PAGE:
Tomaž Nerat, Igor Locatelli, Mitja Kos
INTRODUCTION: Type 2 diabetes is a major burden for the payer, however, with proper medication adherence, diet and exercise regime, complication occurrence rates, and consequently costs can be altered. AIMS: The aim of this study was to conduct a cost-effectiveness analysis on real patient data and evaluate which medication adherence or lifestyle intervention is less cost demanding for the payer. METHODS: Medline was searched systematically for published type 2 diabetes interventions regarding medication adherence and lifestyle in order to determine their efficacies, that were then used in the cost-effectiveness analysis...
2016: Patient Preference and Adherence
Arnaldina Sampaio, Elisa A Marques, Jorge Mota, Joana Carvalho
This study examined the effect of a Multicomponent Training (MT) intervention on cognitive function, functional fitness and anthropometric variables in institutionalized patients with Alzheimer's disease (AD). Thirty-seven institutionalized elders (84.05 ± 5.58 years) clinically diagnosed with AD (mild and moderate stages) were divided into two groups: Experimental Group (EG, n = 19) and Control Group (CG, n = 18). The EG participated in a six-month supervised MT program (aerobic, muscular resistance, flexibility and postural exercises) of 45-55 minutes/session, twice/week...
October 18, 2016: Dementia
Shannon Jordan, Justin Karcher, Rebecca Rogers, Kathleen Kennedy, Anne Lawrence, Jenny Adams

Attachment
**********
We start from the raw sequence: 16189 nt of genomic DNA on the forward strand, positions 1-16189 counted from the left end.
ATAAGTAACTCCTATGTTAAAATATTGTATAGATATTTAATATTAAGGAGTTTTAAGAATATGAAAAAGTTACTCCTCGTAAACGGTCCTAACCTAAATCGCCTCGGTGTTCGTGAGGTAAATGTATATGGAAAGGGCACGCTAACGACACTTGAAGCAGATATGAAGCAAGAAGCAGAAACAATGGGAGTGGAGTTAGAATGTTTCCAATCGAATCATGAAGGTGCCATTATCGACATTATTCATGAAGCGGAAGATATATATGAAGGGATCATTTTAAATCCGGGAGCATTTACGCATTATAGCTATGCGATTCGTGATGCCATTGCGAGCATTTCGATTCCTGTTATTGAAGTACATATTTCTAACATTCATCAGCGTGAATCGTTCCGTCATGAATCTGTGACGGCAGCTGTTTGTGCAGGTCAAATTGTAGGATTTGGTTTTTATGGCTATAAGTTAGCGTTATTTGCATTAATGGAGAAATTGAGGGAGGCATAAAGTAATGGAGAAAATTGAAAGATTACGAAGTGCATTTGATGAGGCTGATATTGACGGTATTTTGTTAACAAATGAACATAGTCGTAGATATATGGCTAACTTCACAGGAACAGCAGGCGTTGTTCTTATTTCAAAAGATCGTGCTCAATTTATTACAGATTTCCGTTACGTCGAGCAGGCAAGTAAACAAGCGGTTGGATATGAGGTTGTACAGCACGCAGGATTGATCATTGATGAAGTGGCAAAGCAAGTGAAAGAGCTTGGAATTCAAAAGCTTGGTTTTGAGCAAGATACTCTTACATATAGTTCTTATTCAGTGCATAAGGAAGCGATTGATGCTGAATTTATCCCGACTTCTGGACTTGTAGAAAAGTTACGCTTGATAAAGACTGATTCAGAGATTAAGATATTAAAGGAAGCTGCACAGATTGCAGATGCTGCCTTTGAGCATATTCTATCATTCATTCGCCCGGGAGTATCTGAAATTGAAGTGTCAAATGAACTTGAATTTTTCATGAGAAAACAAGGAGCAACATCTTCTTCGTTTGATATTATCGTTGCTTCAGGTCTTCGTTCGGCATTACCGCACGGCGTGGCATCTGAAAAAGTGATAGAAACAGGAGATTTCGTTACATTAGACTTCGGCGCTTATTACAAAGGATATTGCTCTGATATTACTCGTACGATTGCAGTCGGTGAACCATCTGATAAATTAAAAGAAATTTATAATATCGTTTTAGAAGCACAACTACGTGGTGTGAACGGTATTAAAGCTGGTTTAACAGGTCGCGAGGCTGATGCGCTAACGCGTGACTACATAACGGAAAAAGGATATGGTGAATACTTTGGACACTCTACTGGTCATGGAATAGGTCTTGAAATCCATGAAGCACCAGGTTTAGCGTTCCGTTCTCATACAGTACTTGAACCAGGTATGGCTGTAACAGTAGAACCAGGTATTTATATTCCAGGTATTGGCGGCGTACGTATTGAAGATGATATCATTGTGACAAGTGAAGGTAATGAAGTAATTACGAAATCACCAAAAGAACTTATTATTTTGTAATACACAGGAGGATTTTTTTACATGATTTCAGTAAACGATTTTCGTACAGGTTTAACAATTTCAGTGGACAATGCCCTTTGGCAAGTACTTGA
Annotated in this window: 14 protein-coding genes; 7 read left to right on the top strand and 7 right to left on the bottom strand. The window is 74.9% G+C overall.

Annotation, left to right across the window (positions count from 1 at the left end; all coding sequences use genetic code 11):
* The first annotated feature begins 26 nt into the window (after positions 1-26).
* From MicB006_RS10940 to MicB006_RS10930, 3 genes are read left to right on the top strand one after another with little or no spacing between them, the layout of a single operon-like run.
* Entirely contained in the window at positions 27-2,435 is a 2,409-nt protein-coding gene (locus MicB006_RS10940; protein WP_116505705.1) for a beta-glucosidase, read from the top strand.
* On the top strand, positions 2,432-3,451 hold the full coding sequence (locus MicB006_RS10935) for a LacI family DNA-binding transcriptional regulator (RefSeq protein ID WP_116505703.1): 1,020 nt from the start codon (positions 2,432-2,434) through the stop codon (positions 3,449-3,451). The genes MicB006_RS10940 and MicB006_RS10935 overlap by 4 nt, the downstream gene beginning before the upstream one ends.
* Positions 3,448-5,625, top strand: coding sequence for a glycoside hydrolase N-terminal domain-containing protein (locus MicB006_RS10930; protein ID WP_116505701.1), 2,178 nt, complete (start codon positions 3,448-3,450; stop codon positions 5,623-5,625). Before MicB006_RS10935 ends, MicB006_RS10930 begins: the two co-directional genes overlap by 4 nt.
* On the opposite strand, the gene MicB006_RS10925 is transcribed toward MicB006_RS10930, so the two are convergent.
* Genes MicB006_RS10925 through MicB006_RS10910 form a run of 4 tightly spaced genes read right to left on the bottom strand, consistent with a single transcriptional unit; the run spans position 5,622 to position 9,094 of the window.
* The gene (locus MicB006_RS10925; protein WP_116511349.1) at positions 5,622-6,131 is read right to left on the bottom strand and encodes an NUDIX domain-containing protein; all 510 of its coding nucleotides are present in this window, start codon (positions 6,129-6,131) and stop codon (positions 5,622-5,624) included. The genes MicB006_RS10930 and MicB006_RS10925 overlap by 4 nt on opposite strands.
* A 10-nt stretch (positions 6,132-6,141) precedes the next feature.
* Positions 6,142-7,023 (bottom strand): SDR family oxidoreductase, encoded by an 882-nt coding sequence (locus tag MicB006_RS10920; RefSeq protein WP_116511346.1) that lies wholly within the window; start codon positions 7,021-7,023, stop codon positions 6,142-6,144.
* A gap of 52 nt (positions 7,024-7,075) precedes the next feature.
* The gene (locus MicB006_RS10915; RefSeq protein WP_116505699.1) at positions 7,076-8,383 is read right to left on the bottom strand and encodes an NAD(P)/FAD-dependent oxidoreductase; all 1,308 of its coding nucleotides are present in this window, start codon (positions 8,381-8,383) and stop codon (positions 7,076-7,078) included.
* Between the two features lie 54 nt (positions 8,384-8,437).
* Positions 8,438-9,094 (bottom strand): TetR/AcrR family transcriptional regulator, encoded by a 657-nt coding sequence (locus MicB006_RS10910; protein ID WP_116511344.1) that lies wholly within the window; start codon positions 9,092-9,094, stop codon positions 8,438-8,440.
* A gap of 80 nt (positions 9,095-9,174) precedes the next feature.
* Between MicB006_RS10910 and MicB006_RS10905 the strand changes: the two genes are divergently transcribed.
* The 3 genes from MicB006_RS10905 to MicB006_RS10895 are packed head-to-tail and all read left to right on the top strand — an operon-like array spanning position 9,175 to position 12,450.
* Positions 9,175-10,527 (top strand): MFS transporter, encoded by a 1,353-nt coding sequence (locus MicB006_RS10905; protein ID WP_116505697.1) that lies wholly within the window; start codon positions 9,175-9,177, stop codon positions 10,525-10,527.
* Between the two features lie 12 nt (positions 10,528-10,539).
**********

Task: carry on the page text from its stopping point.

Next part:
PURPOSE: Updated cardiac rehabilitation (CR) and return-to-work guidelines from the American College of Sports Medicine (ACSM) now include specificity of training for industrial athletes (exercise training that involves the muscle groups, movements, and energy systems that these patients use during occupational tasks). However, many CR facilities do not apply this principle, relying instead on the traditional protocol that consists primarily of aerobic exercise. This study was conducted to measure the metabolic cost of typical farming tasks and to compare 2 methods of calculating training intensities...
October 14, 2016: Journal of Cardiopulmonary Rehabilitation and Prevention
Keliane Liberman, Louis N Forti, Ingo Beyer, Ivan Bautmans
PURPOSE OF REVIEW: This systematic review reports the most recent literature regarding the effects of physical exercise on muscle strength, body composition, physical functioning and inflammation in older adults. All articles were assessed for methodological quality and where possible effect size was calculated. RECENT FINDINGS: Thirty-four articles were included - four involving frail, 24 healthy and five older adults with a specific disease. One reported on both frail and nonfrail patients...